Dinner at home is the new trend for British shoppers this Valentine's Day
Among those celebrating Valentine's Day this year, the majority of shoppers (68%) are planning to eat at home, according to new shopper insights from research charity IGD. Over a quarter of shoppers (26%) are planning to cater for a specific dietary requirement or preference. Of these, 10% are planning to cater for a vegetarian and 5% for a vegan. This is followed by 4% who will be having a dairy-free meal, 3% gluten-free and 3% sugar-free.
"During key seasonal events such as Valentine's Day, there is a significant opportunity for products and recipes that cater to specific requirements. Whilst vegetarian and vegan options remain the most popular, there is also a demand for sugar-free choices. Retailers and manufacturers are responding to this interest with new product launches including M&S' heart-shaped 'beet burger'", explained IGD's Shopper Insight Manager Nicola Ball.
Of those planning to celebrate the occasion, a quarter (25%) claim they or their partner will cook an evening meal from scratch and 13% plan to buy a supermarket meal deal, such as a dine in for two meal offer. Those with children are more likely to be planning on celebrating Valentine's Day with a supermarket meal deal, with 17% opting for this compared to 9% of those without children.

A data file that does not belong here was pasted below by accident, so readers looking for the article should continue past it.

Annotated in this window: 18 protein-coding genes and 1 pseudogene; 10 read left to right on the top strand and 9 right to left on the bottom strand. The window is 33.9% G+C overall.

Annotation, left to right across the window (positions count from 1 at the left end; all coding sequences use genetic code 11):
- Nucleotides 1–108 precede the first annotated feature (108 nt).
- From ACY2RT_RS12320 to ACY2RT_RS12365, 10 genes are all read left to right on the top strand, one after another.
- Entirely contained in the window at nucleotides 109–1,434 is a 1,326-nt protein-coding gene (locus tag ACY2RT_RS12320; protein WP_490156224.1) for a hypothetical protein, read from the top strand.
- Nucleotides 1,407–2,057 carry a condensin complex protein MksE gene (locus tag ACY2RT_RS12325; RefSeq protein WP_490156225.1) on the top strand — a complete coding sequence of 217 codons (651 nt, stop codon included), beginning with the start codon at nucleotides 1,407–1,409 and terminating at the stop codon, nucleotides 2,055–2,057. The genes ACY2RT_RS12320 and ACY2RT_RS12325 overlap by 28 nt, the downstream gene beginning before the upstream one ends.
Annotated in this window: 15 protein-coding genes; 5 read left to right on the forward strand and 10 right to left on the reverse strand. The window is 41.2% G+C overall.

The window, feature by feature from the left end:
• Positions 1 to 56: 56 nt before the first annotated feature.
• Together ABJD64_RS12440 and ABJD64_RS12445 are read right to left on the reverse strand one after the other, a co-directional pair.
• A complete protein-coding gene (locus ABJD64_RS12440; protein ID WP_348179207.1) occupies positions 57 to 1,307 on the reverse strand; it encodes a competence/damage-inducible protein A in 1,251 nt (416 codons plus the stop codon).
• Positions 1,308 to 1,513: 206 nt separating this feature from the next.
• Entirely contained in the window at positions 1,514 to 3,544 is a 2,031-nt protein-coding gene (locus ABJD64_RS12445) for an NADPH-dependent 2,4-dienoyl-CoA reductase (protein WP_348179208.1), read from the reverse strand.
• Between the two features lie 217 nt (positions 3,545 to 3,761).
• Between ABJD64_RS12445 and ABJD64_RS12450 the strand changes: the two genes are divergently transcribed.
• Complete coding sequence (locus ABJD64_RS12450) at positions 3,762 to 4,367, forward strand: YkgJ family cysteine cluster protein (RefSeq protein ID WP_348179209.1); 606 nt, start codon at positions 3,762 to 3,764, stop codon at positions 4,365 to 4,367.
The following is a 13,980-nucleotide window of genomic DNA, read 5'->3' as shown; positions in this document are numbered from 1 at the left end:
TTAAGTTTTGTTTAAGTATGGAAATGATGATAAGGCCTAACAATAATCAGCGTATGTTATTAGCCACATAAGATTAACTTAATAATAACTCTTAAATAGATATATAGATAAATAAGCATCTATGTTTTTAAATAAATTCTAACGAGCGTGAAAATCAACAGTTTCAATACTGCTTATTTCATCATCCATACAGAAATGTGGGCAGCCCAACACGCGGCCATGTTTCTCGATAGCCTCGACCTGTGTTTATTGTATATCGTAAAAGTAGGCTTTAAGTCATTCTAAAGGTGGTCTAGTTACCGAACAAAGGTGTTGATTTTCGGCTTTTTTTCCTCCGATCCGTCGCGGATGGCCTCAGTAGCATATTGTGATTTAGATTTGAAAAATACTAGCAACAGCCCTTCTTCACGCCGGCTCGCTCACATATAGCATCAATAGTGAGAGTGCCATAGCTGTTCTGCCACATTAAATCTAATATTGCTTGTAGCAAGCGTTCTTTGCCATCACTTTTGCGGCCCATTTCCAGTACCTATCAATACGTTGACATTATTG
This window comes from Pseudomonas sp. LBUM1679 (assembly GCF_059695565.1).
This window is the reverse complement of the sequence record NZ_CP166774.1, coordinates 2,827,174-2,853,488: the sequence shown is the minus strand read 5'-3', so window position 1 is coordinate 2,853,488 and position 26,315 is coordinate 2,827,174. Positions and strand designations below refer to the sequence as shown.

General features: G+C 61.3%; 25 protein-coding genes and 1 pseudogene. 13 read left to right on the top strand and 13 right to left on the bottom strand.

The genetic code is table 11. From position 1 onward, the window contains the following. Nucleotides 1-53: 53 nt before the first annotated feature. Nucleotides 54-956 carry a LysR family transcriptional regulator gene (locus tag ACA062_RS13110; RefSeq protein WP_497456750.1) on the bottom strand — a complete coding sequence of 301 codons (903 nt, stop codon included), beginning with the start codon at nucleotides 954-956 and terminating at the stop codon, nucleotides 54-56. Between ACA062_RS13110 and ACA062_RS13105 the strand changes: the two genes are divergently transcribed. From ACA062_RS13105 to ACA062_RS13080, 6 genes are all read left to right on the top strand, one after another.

The study revealed that meal for two 'dine in' offers continue to be a popular option at this time of the year, with a wide range of choice across the market: "The popularity of supermarket meal deal mechanics, especially amongst families, reflects shoppers' desire for both convenience and value, even during special occasions. In the current economic climate, shoppers remain cautious and are looking for ways to save money, so these options enable savvy shoppers to treat themselves but in an affordable way. With 47% of shoppers saying they look out for promotions during seasonal events we know that price is a key factor in driving product choice, and this year we're seeing a focus on retailers communicating discounts and offers", added Nicola.
According to the insight, in five to ten years the landscape of British grocery is going to change, offering an expanded range of meal kits for shoppers and providing a more convenient option than cooking from scratch along with new opportunities for experimentation than ready prepared meals.
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